In the May 29 edition of Business in Vancouver, I examine the potential symbiotic relationship between Exel Logistics and ContainerWorld, the largest liquor "pre-distribution" warehouse under contract to the B.C. Liquor Distribution Branch. Read it here. The government's privatization of LDB's warehousing and distribution will phase out the "pre-distribution" program, meaning ContainerWorld may be in trouble.
Or is it?
ContainerWorld hired a lobbyist to oppose any changes to the distribution model. But now it is bidding for the contract. Founder Dennis Chrismas (below) and lobbyist Mike Bailey even went to meet liquor minister Rich Coleman on March 2!
ContainerWorld also has an intriguing business relationship with an arm of the Deutsche Post DHL empire, Giorgio Gori of Italy. Gori is a sister company of Exel. In the Oct. 6, 2009 "Project Last Spike" internal memo, Exel's vice-president Scott Lyons considers what to do about ContainerWorld, which is also connected to the B.C. Liberal Party that is rushing to privatize LDB logistics before the May 14, 2013 election. Exel wants to merge the B.C. LDB warehousing and distribution with Connect Logistics, the monopoly it owns and enjoys in Alberta.
Among the many questions to ponder about this controversial government sell-off: Are ContainerWorld and Exel foes? Or might they really be friends? Read more below, from "Project Last Spike."
Barriers to this Project
- This initiative will mean the services of private bonded warehouses will not be required. As a result, this group will oppose this initiative and they will likely lobby industry and government against any changes. Private bonded warehouses will argue that jobs will be lost, and the government is driving them out of business. They will also contend that costs will be higher because of the BCGEU's higher wages and benefits, and if there are any savings the government will keep them for itself. Lastly, they will make a case for improved service by expanding their participation in the industry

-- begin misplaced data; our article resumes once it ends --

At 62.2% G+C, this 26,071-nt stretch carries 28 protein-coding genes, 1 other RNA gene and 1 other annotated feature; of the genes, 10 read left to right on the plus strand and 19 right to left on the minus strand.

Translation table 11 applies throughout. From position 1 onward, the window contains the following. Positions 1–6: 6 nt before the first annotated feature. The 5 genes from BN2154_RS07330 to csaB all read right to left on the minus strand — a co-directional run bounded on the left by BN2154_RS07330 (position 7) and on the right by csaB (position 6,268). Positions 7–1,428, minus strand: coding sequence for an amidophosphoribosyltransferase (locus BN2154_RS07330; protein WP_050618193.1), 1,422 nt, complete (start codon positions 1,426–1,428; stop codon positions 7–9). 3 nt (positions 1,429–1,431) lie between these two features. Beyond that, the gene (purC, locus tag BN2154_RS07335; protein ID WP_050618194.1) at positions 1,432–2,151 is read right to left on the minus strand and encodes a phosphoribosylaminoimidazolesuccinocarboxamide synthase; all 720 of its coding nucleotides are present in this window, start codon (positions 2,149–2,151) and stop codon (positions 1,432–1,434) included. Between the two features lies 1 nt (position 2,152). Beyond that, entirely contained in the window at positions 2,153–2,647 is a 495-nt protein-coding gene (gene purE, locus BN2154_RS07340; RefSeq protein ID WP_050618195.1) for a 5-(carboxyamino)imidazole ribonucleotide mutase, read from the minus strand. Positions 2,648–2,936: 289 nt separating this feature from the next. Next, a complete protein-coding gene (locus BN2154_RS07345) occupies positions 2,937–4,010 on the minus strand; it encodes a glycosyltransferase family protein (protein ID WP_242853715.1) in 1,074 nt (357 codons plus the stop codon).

Options to Overcome Barriers
There are three options to overcome the opposition of private bonded warehouses.
- Convince the government to award the contract to Exel without an RFP. This avoids the risk of losing an RFP. It may also enable the government to realize savings more quickly as time is not lost in the RFP process. It will require a high degree of industry support. Vocal complaints from unions or industry participants could generate public scrutiny and force the process to RFP. This option may require the purchase of ContainerWorld to be successful.
- Win a competitive bid process. This option does not require the purchase of ContainerWorld, and follows standard government procedures. It does carry the risk the Exel might not win the bid. This risk can be mitigated if Exel can influence the writing of the RFP. Exel would push to include criteria such as previous industry experience, appropriate resources, and a solution incorporating the BCGEU. A likely response from the private bonded warehouses may try and limit the scope of the RFP to not include their activities. Failing this, the private bonded warehouses will use their influence to have the RFP written in their favour.